Due to the pair of strikes ongoing in Hollywood, ABC is adding Monday Night Football to its primetime schedule all season.
Per Variety, an extra ten Monday Night Football games will be simulcast on ABC this season due to the WGA and SAG-AFTRA strikes. ABC is in need of more content to fill out its schedule for the fall, and MNF, previously scheduled for just one simulcast from Weeks 4-13 of the season, easily fits the bill.
Variety reports this is a one season deal, and much of ABC’s other programming is being shifted to other days to make room for MNF on the schedule.
The football stratagem is seen as a one-time-only maneuver made due to extraordinary circumstances. ABC, like its rivals, will have fewer scripted originals this fall due to the strikes and live sports have proven, perhaps, to be the one format still able to lure an attractive, large audience all watching content simultaneously — a dynamic still craved by advertisers and distributors.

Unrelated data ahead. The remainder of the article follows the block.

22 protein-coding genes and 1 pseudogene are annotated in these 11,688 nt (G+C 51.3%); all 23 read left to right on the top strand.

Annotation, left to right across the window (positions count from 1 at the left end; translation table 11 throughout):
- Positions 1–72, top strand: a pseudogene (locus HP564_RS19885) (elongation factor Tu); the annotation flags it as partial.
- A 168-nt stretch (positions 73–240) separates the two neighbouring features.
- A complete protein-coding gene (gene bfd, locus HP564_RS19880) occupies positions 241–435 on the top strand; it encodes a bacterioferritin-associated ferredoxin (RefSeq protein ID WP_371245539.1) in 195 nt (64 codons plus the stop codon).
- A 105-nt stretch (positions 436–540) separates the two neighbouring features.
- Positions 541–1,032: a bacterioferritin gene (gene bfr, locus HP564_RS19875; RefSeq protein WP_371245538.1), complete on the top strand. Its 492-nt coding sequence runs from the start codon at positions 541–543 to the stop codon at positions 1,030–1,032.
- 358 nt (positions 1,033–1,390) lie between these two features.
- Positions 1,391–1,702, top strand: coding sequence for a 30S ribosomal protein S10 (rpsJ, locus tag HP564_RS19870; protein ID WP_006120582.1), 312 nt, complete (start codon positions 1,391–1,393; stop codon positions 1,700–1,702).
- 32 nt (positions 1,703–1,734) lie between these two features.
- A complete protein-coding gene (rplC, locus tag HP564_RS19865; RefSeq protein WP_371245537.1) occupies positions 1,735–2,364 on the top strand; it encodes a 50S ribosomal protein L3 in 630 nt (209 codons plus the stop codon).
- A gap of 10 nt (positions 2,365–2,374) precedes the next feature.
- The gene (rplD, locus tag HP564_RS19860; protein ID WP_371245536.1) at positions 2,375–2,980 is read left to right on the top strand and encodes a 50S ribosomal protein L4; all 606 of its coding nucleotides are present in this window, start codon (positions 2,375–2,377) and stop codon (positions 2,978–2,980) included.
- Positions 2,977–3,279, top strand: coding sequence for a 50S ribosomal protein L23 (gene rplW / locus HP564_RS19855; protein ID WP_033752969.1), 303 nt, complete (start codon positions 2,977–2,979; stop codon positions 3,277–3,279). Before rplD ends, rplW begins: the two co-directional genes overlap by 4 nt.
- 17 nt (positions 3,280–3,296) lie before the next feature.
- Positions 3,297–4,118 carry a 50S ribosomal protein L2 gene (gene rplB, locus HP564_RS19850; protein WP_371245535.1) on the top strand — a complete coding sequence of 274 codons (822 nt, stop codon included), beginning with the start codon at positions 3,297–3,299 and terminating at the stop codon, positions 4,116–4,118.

ABC has already recalibrated most of its fall schedule, largely to accomodate a handful of “MNF” simulcasts that were already planned. On Mondays, “DWTS” was to have been paired with “The Golden Bachelor,” while Celebrity Jeopardy” and “Bachelor in Paradise” were originally slated to air back-to-back on Tuesdays. Now, “The Golden Bachelor” and “Bachelor in Paradise” will air on Thursdays starting Sept. 28.
The added games take place in Weeks 4-10, 12, 13, and 15. ABC was already scheduled to simulcast the Week 11 Super Bowl rematch between the Eagles and Chiefs, and Weeks 3 and 14 will feature a doubleheader with one game airing on ESPN and one airing on ABC. Week 16’s Christmas Day game between the Ravens and 49ers was already scheduled to air on ABC, and the single Week 17 game, both Week 18 games, and both playoff games will air on both ESPN and ABC.
After record-shattering viewership in Week 1, which was simulcast on ESPN and ABC and also had a ManningCast on ESPN2, the NFL and Disney are probably thrilled with the opportunity to simulcast MNF all season and bring in larger audiences.